reviewed by Stephanie Burt
The Michigan-based Marcus Wicker’s second collection, after Maybe the Saddest Thing (Harper Perennial, 2012), might at first seem to place him comfortably—and proudly—in a register cocreated by Terrance Hayes. Wicker makes witty yet serious, encyclopedically allusive work whose excitable energies and wide range of diction belie the gravity of their topics: structural injustice, familial loyalty, uneasy adulthood, and institutional racism. “I come from a long braid of dangerous men // who learned to talk their way out of small compartments,” Wicker announces. “I’m a real good schmoozer but it kills me inside.” An especially spiky page projects “the white ball caught in the throat / of my granddaddy’s Negro League catcher’s mitt.” He could succeed with these effects alone. Yet Wicker takes them, and the loquaciousness they encourage, in new directions; not only into the suburbs, where he’s almost comfortable (“God, I love the cul-de-sac / at seven a.m....I envy their temporary sweet spot”) but, above all, into the realms of religion. The ultimate silencer is not part of a weapon, but part of Wicker’s memory of faith, of time spent in the church he has left, “the path to righteousness gone cold.” Any second trip through this collection will bring out not just the wit and anger, but the quiet moments that the poet sometimes labels as prayers—“A psalm praising all you’ve given,” or another that ends, “Lord, can I still sit next to you?”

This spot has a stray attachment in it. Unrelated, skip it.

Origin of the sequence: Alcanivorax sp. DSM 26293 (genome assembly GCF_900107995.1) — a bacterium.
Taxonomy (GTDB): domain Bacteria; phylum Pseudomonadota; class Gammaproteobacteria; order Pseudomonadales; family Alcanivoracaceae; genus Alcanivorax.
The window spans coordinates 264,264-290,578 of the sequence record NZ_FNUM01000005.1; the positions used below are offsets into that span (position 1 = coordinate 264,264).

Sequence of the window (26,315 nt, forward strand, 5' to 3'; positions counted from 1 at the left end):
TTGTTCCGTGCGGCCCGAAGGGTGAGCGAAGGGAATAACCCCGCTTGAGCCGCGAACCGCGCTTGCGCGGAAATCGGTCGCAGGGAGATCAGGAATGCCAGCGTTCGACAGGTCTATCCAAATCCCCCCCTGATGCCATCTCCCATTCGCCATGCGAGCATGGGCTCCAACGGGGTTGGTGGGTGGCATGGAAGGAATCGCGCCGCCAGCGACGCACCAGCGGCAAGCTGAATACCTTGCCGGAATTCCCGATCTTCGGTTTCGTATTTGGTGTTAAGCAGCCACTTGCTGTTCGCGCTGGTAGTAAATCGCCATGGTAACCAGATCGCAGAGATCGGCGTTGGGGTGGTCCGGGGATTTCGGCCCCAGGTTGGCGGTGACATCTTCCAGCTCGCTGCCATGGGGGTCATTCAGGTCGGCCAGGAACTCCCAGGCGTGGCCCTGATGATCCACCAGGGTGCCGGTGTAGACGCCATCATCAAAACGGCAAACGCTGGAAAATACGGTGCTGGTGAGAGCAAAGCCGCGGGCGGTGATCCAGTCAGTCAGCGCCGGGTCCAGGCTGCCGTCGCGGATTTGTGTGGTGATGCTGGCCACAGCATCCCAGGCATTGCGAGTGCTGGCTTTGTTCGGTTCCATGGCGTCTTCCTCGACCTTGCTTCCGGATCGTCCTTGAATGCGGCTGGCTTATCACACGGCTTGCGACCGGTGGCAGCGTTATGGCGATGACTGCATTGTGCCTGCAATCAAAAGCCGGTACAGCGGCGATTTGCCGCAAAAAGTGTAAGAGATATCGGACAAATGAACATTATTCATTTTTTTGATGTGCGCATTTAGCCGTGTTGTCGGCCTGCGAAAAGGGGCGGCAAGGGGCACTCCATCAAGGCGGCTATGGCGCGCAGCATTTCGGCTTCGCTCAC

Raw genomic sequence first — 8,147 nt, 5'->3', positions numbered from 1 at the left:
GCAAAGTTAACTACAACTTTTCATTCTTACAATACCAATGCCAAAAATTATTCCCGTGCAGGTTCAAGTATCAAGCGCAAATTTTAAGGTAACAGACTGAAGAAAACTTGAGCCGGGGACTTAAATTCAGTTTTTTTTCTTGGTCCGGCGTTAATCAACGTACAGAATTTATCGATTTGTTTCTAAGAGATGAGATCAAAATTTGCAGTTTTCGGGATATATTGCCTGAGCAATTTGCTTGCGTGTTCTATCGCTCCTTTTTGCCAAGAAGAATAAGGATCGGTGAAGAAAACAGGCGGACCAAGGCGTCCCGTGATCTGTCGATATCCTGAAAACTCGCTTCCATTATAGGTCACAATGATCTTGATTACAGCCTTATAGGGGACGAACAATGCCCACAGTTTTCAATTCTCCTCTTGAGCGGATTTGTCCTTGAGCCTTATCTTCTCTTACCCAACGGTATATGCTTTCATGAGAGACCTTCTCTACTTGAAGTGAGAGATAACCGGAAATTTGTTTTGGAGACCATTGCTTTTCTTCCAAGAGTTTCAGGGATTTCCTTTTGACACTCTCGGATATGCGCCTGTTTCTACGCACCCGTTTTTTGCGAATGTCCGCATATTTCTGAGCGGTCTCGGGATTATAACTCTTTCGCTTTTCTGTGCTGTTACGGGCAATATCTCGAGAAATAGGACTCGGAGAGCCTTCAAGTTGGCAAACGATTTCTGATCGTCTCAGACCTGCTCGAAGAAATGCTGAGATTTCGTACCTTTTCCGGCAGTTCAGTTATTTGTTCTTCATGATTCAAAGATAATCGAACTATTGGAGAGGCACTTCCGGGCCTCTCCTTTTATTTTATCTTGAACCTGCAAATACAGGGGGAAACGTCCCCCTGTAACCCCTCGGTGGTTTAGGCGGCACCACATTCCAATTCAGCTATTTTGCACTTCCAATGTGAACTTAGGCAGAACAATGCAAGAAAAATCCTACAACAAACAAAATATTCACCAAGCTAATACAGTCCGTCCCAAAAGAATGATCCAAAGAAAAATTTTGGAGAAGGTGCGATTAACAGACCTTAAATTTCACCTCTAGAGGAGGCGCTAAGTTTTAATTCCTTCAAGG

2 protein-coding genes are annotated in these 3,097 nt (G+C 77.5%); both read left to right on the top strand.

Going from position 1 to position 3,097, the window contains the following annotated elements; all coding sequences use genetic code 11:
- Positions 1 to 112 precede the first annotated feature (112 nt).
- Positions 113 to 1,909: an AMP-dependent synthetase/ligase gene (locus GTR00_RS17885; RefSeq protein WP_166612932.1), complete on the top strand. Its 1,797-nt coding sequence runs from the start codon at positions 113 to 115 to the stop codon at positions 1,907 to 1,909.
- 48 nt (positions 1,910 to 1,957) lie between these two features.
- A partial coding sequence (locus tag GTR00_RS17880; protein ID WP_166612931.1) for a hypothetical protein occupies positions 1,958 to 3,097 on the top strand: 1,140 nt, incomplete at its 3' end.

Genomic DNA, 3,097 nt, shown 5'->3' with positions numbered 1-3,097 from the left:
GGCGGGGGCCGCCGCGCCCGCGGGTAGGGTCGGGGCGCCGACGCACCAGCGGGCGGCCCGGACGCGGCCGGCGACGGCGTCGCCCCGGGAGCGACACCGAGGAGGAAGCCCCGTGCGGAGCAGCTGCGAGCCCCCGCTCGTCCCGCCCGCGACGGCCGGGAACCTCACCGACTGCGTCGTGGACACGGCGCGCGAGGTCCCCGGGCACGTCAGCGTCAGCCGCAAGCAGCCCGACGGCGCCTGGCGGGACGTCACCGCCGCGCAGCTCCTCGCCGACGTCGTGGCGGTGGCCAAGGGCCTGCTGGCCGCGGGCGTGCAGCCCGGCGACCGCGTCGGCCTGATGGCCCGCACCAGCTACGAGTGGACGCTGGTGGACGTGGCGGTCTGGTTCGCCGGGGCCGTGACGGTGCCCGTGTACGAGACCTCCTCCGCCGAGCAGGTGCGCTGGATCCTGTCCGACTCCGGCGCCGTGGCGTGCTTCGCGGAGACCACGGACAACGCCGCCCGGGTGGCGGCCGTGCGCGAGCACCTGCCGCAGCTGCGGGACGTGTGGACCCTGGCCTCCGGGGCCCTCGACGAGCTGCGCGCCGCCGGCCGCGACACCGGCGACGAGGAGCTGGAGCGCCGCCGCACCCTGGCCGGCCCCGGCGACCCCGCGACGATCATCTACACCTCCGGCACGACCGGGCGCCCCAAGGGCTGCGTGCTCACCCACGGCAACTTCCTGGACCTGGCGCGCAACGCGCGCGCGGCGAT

This review originally appeared in American Poets, Fall-Winter 2017.